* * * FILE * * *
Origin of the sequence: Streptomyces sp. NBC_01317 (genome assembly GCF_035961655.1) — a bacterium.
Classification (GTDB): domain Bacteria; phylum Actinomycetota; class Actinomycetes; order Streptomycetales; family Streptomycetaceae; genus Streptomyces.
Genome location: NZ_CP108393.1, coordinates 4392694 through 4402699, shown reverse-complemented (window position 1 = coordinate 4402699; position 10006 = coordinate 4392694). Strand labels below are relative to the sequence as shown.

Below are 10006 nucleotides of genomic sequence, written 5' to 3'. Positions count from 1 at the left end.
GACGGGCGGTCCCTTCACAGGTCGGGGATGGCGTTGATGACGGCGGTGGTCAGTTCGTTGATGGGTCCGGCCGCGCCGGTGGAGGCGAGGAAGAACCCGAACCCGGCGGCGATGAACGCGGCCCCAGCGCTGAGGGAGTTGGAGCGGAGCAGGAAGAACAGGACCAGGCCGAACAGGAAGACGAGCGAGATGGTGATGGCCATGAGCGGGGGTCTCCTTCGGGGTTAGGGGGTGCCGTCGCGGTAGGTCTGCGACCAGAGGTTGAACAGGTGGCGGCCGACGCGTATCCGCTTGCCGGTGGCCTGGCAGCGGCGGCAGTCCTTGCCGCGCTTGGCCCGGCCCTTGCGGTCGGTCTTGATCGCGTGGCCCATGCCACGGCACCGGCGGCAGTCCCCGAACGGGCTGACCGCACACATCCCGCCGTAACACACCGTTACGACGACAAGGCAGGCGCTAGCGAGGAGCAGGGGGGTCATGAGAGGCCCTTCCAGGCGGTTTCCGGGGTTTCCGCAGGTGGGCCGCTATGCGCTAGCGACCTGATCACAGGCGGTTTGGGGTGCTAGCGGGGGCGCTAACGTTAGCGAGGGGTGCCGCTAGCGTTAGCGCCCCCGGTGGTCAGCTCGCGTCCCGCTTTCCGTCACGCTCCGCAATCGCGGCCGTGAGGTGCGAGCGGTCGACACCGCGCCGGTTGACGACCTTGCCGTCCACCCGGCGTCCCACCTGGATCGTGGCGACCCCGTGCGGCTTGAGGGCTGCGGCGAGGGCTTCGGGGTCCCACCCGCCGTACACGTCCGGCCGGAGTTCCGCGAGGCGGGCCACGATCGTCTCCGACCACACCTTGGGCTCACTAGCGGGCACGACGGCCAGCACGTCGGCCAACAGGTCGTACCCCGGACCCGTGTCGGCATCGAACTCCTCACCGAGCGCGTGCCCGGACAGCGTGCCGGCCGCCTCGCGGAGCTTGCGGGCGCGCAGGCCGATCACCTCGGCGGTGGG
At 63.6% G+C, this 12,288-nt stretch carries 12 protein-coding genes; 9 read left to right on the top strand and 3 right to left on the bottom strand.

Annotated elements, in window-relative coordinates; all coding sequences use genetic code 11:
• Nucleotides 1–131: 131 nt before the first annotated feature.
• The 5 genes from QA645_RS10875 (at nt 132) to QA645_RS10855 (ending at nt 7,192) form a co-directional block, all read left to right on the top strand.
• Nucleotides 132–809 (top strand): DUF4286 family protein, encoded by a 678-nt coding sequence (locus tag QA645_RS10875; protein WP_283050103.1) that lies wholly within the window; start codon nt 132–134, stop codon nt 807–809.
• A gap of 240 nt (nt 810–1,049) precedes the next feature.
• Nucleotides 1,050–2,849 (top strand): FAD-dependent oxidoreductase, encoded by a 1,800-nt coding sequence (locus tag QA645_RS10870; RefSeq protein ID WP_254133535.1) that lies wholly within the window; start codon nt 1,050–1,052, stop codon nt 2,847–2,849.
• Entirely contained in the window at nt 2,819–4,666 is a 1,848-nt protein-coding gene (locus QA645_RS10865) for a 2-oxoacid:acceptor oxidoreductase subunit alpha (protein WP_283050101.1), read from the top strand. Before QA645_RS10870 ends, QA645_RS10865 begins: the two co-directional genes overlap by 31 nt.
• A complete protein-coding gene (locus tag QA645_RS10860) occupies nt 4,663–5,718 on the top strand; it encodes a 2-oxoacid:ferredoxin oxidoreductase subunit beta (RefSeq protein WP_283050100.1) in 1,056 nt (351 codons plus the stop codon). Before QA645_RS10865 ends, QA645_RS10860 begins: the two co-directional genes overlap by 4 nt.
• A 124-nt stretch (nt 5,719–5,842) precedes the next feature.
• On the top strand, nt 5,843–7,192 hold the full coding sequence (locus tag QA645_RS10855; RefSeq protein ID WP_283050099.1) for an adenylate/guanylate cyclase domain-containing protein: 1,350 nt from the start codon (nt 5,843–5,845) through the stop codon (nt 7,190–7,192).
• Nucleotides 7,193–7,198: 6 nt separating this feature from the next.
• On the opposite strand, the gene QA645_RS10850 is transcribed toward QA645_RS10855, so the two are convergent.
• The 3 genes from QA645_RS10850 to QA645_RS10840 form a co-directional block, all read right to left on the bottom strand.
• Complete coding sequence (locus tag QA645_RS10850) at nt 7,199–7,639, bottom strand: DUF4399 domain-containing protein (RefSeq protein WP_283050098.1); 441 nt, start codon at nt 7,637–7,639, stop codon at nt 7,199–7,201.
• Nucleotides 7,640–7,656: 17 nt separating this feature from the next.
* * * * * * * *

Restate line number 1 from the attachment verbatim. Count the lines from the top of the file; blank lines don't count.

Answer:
Origin of the sequence: Streptomyces sp. NBC_01317 (genome assembly GCF_035961655.1) — a bacterium.